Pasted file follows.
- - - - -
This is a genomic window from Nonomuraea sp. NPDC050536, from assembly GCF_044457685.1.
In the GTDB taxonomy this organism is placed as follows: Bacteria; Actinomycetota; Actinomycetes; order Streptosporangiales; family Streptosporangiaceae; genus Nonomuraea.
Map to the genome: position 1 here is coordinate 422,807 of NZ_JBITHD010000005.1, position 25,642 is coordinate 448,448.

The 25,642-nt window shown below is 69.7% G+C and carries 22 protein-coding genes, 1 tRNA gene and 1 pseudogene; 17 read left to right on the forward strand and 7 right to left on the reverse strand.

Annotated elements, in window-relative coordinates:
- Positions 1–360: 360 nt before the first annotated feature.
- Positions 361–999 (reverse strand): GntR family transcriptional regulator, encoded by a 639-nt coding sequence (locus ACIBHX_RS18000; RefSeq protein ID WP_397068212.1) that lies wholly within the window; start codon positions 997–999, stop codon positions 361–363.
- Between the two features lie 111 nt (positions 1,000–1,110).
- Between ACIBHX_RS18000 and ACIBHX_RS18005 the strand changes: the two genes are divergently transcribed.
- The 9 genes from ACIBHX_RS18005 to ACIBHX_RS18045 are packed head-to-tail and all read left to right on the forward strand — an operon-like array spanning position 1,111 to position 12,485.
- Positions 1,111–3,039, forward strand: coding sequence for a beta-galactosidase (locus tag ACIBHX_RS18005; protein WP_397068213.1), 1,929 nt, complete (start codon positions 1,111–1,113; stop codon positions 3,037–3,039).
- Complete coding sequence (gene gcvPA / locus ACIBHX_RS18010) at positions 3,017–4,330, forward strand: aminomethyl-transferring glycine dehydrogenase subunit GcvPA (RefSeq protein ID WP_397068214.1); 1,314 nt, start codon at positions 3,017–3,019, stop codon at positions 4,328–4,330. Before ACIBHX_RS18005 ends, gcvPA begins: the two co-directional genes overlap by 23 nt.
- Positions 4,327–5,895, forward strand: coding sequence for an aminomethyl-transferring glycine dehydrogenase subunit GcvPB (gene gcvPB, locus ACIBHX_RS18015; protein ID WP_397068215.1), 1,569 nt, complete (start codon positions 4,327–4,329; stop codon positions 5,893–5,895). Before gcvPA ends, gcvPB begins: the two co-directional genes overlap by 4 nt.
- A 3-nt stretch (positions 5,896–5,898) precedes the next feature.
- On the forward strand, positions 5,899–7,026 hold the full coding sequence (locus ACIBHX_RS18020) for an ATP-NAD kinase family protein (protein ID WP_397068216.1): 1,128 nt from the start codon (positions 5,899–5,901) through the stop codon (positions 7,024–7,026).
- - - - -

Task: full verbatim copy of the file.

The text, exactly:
This is a genomic window from Nonomuraea sp. NPDC050536, from assembly GCF_044457685.1.
In the GTDB taxonomy this organism is placed as follows: Bacteria; Actinomycetota; Actinomycetes; order Streptosporangiales; family Streptosporangiaceae; genus Nonomuraea.
Map to the genome: position 1 here is coordinate 422,807 of NZ_JBITHD010000005.1, position 25,642 is coordinate 448,448.

The 25,642-nt window shown below is 69.7% G+C and carries 22 protein-coding genes, 1 tRNA gene and 1 pseudogene; 17 read left to right on the forward strand and 7 right to left on the reverse strand.

Annotated elements, in window-relative coordinates:
- Positions 1–360: 360 nt before the first annotated feature.
- Positions 361–999 (reverse strand): GntR family transcriptional regulator, encoded by a 639-nt coding sequence (locus ACIBHX_RS18000; RefSeq protein ID WP_397068212.1) that lies wholly within the window; start codon positions 997–999, stop codon positions 361–363.
- Between the two features lie 111 nt (positions 1,000–1,110).
- Between ACIBHX_RS18000 and ACIBHX_RS18005 the strand changes: the two genes are divergently transcribed.
- The 9 genes from ACIBHX_RS18005 to ACIBHX_RS18045 are packed head-to-tail and all read left to right on the forward strand — an operon-like array spanning position 1,111 to position 12,485.
- Positions 1,111–3,039, forward strand: coding sequence for a beta-galactosidase (locus tag ACIBHX_RS18005; protein WP_397068213.1), 1,929 nt, complete (start codon positions 1,111–1,113; stop codon positions 3,037–3,039).
- Complete coding sequence (gene gcvPA / locus ACIBHX_RS18010) at positions 3,017–4,330, forward strand: aminomethyl-transferring glycine dehydrogenase subunit GcvPA (RefSeq protein ID WP_397068214.1); 1,314 nt, start codon at positions 3,017–3,019, stop codon at positions 4,328–4,330. Before ACIBHX_RS18005 ends, gcvPA begins: the two co-directional genes overlap by 23 nt.
- Positions 4,327–5,895, forward strand: coding sequence for an aminomethyl-transferring glycine dehydrogenase subunit GcvPB (gene gcvPB, locus ACIBHX_RS18015; protein ID WP_397068215.1), 1,569 nt, complete (start codon positions 4,327–4,329; stop codon positions 5,893–5,895). Before gcvPA ends, gcvPB begins: the two co-directional genes overlap by 4 nt.
- A 3-nt stretch (positions 5,896–5,898) precedes the next feature.
- On the forward strand, positions 5,899–7,026 hold the full coding sequence (locus ACIBHX_RS18020) for an ATP-NAD kinase family protein (protein ID WP_397068216.1): 1,128 nt from the start codon (positions 5,899–5,901) through the stop codon (positions 7,024–7,026).